Monday lecture was a joke. Attendance was mandatory or else we'd have to put in extra time to "make up" the missed lecture. Ridiculous. Our instructor (the same facepalmingly awful instructor from Nursing) claimed that we were not allowed to cover new material so all we did was rehash bitterly boring discussions about caring and stuff. How would I have chosen to spend this time? How about talking with the whole group about their clinical experience? It seems clear to me that the lecture time SHOULD be about getting as much shared information as possible. What did we actually do? Well, one class was spent reviewing some acronyms found in patient charts. Two hours. One class was spent role playing how we'd teach different groups about choking. Another two hours. FML. May I add that I was working until midnight the night before these "lectures"? I determined that it was actually less effort to go to class and space out for two hours versus skipping it and having to show some kind of "research" instead. Sad...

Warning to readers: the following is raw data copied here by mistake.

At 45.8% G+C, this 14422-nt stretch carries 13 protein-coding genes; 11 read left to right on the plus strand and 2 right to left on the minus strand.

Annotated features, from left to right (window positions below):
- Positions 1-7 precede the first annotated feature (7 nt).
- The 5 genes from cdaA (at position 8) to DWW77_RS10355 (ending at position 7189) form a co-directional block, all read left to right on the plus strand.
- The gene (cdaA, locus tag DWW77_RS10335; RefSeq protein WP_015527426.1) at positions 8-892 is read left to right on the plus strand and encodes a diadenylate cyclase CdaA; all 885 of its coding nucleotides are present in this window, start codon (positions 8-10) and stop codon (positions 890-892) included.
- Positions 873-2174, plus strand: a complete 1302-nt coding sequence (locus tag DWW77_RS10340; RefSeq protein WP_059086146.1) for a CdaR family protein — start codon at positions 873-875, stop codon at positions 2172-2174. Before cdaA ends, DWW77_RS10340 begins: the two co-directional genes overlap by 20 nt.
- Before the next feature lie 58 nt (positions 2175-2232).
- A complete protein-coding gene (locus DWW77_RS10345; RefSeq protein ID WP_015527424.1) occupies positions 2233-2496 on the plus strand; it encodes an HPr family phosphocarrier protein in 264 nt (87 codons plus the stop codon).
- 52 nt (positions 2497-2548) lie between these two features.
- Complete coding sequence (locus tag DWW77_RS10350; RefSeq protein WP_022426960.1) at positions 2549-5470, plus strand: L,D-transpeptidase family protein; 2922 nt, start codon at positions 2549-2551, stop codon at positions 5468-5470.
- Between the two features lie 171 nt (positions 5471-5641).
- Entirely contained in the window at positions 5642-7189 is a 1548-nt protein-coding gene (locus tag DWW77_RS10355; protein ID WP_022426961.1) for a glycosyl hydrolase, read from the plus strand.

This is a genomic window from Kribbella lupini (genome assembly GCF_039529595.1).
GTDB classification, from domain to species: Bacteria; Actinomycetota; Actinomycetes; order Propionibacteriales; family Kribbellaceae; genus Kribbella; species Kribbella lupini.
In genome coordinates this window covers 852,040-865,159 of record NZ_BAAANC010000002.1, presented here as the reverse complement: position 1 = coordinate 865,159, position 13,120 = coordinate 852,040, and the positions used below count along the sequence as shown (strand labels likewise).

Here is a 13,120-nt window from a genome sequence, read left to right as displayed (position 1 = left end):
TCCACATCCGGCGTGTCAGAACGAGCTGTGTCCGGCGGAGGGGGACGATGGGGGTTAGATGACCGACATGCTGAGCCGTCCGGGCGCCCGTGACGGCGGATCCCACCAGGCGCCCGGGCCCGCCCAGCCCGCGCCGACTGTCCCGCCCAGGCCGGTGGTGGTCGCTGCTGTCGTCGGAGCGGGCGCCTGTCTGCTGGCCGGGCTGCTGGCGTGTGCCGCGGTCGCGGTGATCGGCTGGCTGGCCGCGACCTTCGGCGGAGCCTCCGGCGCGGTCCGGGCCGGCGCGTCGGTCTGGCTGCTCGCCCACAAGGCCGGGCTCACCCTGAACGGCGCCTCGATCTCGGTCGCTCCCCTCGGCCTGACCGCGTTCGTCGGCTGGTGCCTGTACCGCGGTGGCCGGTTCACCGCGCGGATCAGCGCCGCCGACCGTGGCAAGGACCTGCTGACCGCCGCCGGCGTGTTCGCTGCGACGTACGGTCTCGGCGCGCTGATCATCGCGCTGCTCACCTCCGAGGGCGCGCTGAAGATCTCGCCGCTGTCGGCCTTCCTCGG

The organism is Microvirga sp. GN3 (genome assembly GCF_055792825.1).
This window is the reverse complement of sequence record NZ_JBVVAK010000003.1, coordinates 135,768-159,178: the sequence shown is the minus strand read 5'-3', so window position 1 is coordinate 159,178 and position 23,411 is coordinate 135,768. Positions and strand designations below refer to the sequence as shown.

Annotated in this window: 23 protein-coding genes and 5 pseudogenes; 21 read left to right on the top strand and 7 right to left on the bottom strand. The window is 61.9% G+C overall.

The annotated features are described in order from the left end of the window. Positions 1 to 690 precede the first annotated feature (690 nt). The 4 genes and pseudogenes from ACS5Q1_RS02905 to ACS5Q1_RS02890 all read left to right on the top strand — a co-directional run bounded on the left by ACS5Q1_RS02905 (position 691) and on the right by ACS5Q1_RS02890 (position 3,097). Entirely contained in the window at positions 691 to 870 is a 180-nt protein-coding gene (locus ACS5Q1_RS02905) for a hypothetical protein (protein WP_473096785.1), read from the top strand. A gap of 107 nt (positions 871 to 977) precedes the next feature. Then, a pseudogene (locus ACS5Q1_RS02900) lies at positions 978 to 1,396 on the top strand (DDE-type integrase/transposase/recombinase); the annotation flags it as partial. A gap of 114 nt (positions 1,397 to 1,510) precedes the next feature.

Anyway, about the clinical! The unit was similar to the one I was on in first year, being a med unit. However the hospital had a very different setup and it was positively spacious and well-organized in comparison. At report on the first day we were assigned two to a buddy nurse. It was a way better experience than first year, IMO, because we had the initial OMGAPATIENT freakout out of the way and we could just watch and learn the routine. Wow, were there a lot of meds being dished out. Our nurse, Michelle, had 6 patients with at least 5 pills each. It seemed like by the time she finished passing 0800 meds it was time for the 1000 ones. Sheesh.